For over a half-a-century, back surgeons have been cutting spinal disk cartilage and bone with Kerrison Rongeurs, whose original design for widening safely a cranial perforation was modified so that in spinal incisions, the tip could be introduced into ever-smaller spaces.
In such spaces where blood accumulates, jaws close on the target tissue but at the same time unavoidably blood seeps into the jaws as they are closing.
Over the past twenty years or so as the concern for contaminated instruments has drawn attention, manufacturers of this type of instrument have been busy conceiving of ways to make sure the internal surfaces of the Kerrison Rongeur can effectively be cleaned with minimum work in sterilizing.
While attending to the dis-assembly of Kerrisons for easy re-assembly, the fact had been neglected that the original assembly design affects the sliding action of the jaws in a compound way.
Not only is the top jaw accurately constrained to its sharp-edged mating with the cup-shaped “foot-plate” of the fixed lower jaw, but the internal tongue-in-groove construction necessarily increases the volume of a portion of the groove which accommodated the top shaft tongue during assembly.
Since the top shaft fits closely with the bottom shaft, the motion of tongue that closes the jaws creates a substantial suction force in the space proximal to the moving tongue, i.e., in the void where the assembly dropped the tongue into the wider groove. The result of this suction is that bio-matter is drawn up and back against gravity into that recess, where it collects.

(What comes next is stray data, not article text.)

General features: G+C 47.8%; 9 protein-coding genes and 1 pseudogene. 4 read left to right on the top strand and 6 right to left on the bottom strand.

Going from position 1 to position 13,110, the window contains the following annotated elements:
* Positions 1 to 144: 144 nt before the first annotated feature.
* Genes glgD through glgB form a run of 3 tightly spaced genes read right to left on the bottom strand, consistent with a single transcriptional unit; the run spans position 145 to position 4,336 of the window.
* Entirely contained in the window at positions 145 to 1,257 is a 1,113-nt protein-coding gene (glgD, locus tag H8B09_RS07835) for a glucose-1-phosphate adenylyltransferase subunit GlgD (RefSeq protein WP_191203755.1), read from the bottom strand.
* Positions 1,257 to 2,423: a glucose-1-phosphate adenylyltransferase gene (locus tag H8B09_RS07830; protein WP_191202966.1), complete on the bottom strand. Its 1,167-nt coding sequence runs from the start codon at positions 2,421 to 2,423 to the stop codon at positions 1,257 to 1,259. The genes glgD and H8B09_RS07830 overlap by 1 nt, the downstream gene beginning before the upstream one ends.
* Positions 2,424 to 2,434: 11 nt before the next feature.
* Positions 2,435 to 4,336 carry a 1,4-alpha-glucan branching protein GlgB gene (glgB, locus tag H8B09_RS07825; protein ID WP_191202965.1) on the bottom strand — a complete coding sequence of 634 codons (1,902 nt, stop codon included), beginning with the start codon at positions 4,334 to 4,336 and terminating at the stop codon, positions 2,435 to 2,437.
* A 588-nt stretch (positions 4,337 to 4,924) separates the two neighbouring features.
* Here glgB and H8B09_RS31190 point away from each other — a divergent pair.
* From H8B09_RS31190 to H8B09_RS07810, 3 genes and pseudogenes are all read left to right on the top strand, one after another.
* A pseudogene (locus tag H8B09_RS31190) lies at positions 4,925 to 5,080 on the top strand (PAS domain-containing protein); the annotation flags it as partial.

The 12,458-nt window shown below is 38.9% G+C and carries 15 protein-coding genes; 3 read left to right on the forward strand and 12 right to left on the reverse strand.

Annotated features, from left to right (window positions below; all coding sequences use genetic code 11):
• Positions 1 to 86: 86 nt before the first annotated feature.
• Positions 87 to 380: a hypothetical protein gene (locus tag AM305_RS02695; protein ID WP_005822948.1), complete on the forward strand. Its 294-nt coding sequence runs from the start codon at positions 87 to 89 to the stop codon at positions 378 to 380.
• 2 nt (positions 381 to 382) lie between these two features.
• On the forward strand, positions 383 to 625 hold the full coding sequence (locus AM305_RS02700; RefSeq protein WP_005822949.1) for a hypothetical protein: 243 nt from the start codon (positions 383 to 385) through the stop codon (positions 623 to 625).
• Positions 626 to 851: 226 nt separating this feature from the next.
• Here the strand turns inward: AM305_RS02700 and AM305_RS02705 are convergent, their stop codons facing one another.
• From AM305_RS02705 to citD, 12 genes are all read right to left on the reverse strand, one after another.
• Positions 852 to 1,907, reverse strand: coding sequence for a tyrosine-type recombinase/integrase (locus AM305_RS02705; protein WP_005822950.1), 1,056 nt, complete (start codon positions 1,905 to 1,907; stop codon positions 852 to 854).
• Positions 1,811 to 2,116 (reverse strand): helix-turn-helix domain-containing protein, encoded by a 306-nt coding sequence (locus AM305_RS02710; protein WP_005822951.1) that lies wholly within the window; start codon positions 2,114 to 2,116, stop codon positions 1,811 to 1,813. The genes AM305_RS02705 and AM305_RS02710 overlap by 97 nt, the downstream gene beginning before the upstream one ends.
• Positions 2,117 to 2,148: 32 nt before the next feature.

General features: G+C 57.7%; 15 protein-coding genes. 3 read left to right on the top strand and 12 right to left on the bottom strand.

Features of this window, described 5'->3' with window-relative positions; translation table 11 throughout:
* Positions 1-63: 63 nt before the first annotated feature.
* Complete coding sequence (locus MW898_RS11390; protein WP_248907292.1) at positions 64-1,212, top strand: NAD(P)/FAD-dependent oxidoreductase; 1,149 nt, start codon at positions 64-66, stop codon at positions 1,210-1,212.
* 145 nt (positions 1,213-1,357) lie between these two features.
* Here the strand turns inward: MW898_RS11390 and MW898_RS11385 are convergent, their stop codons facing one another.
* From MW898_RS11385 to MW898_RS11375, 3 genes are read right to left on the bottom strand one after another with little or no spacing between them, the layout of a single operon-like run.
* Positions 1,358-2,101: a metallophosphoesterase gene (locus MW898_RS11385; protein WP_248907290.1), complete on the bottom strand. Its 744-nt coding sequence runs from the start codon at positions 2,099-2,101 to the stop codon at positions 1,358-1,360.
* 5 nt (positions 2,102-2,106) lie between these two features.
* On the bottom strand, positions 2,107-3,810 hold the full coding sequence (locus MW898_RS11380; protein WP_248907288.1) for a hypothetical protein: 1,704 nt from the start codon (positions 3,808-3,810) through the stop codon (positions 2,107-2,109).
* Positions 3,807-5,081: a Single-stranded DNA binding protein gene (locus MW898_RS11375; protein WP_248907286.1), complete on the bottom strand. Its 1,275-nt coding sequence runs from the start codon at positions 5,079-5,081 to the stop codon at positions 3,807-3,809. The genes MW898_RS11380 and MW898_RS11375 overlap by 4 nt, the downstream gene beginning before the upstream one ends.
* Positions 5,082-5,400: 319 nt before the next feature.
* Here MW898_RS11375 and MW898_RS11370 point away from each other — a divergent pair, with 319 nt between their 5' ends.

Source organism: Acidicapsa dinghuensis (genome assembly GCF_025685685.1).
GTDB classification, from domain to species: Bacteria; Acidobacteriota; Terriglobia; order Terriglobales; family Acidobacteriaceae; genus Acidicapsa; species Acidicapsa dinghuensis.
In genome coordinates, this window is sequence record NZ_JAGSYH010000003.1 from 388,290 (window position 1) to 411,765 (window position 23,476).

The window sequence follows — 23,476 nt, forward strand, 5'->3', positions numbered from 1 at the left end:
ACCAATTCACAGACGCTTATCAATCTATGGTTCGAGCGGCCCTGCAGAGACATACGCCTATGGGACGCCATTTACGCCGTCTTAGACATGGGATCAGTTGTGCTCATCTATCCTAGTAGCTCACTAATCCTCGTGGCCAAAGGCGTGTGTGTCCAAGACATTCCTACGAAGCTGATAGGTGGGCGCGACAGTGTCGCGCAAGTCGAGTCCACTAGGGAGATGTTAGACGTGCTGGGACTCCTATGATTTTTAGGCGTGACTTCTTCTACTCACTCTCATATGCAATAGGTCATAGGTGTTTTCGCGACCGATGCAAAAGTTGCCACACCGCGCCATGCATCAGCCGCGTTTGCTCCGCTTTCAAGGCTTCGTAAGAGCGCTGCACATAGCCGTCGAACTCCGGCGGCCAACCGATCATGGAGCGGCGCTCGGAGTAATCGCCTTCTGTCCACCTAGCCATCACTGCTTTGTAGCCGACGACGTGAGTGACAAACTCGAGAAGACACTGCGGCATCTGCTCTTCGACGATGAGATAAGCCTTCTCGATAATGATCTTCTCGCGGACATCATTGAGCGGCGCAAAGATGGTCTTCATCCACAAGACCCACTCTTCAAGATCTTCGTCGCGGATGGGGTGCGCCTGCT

Unfortunately, it is difficult to remove this soil material without undertaking a time-consuming and uneconomical disassembly of the rongeur. Historically, due to risk of contamination and spreading of pathogens or other contaminants, the rongeur should not have been, but has nearly always been used again.
However, one-time use of an expensive piece of surgical equipment is undesirable at best, and effectively impractical with rongeurs.
Instead of replacing existing, dangerous Kerrison Rongeurs, a viable – and accepted-as-preferable -- managerial alternative has now been created by me. The associated claims are approved by the U.S. Patent Office for issue this Spring (2105.)
Before Kerrison Rescue(sm) Service
Just as the pistons of an auto engine draw in the fuel air mixture for combustion, the reciprocating motion of the tongue draws in blood from patient after patient with nowhere to go… except into the next patient.
After Kerrison Rescue(sm) Service
By maintaining free passage of air to the major channel, the Funnell vent prevents the build-up of a pressure differential between the internal chamber and the atmosphere. The vented Kerrison CANNOT aspirate blood.
Blood that may run into the instrument will as freely be washed out in the decontamination room. The same manual syringe used for flushing instruments (such as laparoscopic) will forcibly eject any debris by washing the channel from left to right & from right to left. Both washer-sterilizer detergents and the autoclave steam easily contact the internal surfaces without taking these instruments apart.
ABOUT THE ENTRANT
Name: David Funnell
Type of entry: individual
Number of times previously entering contest:never
David's favorite design and analysis
the "mind's eye"
David's hobbies and activities:
Bible study & Bach music
David is inspired by:
Seeing unexpected solutions to pressing design problems.
Patent status: pending